“If you look at the language of the case, there are no cases in conflict with it at the moment,” she added.
The Adventure Pass program began in 1997 as part of a Fee Demonstration Program. It attracted protests from activists who said it amounted to “double taxation” for using federal lands already paid for through taxes.
One of those activists was Bartsch, who has received seven citations for not having an Adventure Pass and fought to have six of the seven dismissed in court, he said.
Later, in 2004, Congress tightened up the rules by writing the FLREA. Barilotti and others thought that precluded charging fees for using undeveloped portions of the Angeles. But the program continued in what the USFS called “high impact recreation areas.” There are 96 such designated areas in the United States, including 10 in the Angeles National Forest, accounting for more than 150,000 acres from Angeles Crest Highway to Mt. Baldy.
“Now, it seems the court is saying, you can park any place you want on Angeles Crest or Angeles Forest Highway and go for a hike or have a picnic on the side of the road and they can’t stop you from doing that,” Bartsch said
Contact Steve via email, by phone at 626-962-8811 Ext. 2237 or on Twitter @stevscaz.
I am sharing this as I feel it’s good info to know.
San Bernardino National Forest
602 S. Tippecanoe Ave.
San Bernardino, CA 92408
Now on to BLM land. There is also a lot of BLM land around we can hunt. Again it comes down to going to a BLM office and getting maps! Here is a link to find a office near you. http://www.blm.gov/ca/st/en/info/directory/fo-addresses.html I have been to the one in Barstow and they are a lot of help. Things you need to know about BLM land. You can hunt, hunt at night and shoot but….. you must look at a county shooting map. That map can you can pick up at Bass Pro Shop for San Bernardino County.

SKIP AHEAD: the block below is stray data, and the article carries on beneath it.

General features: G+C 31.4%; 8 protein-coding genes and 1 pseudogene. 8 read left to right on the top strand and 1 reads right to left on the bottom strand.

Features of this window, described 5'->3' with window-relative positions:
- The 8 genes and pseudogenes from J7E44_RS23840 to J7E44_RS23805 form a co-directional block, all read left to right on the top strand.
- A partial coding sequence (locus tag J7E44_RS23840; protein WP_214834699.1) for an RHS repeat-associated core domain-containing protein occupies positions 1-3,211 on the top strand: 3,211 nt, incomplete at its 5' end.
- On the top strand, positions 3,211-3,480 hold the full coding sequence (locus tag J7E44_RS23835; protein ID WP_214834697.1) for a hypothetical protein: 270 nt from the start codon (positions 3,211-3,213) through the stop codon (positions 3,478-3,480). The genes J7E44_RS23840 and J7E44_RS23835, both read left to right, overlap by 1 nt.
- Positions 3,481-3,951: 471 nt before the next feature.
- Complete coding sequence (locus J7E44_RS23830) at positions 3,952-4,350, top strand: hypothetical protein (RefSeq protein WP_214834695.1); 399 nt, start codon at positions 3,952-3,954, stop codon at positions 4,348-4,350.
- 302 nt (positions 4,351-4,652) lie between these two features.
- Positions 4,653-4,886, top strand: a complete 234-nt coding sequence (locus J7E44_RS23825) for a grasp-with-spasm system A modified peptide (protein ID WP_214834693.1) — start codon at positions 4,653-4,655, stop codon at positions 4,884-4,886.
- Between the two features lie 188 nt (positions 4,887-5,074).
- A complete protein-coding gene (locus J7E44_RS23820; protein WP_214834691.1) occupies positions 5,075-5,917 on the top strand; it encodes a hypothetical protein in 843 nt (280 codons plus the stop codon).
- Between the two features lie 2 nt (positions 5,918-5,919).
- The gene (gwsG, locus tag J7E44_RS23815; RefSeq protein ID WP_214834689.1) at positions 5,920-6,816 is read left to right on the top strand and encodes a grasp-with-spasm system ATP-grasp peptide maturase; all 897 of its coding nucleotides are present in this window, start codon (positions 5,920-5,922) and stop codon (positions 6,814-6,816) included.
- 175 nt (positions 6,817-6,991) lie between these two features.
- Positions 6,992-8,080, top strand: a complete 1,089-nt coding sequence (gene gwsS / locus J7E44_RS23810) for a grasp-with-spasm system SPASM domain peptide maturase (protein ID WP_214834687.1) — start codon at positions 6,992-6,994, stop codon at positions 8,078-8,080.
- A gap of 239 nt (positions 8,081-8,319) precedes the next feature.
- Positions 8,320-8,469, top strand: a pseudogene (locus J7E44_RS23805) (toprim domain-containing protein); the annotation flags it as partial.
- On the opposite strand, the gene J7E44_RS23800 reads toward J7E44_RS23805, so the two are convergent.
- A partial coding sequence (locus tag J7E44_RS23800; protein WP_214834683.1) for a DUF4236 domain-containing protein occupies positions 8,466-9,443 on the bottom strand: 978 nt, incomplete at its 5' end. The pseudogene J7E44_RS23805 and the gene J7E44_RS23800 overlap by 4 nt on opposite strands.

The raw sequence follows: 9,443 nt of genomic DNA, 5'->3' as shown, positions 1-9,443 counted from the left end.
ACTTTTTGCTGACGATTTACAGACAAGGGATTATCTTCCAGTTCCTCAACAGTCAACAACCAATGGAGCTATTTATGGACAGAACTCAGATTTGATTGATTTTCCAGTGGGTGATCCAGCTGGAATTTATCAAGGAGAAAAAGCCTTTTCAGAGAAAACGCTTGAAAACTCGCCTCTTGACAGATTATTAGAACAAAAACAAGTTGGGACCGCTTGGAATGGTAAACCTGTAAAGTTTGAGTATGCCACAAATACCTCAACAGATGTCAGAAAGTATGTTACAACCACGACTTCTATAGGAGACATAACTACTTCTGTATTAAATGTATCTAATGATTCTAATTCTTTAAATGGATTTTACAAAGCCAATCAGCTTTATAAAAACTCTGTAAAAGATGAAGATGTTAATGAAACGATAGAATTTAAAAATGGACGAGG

If you like to bird hunt there is.
San Jacinto Wildlife Area Waterfowl Sites
Raahauge’s Pheasant – Chukar
Salton Sea Duck Hunting
Woodland’s Hunting Club. If you hunt here tell Mendal I sent you “SoCal Guided Hunts”
Ok now let me touch on the AR pistol for hunting. California law says any center fire rifle is legal for taking deer in rifle season. Here are my thoughts on it. Yes it shoots a 233 caliber that can also be used in a rifle but your using a pistol. So I would not use it for deer hunting for that reason. But you can use it for predator hunting!
Hunting zones are easy here is a map.
Thanks Caleb Robison for your question! Hope this helps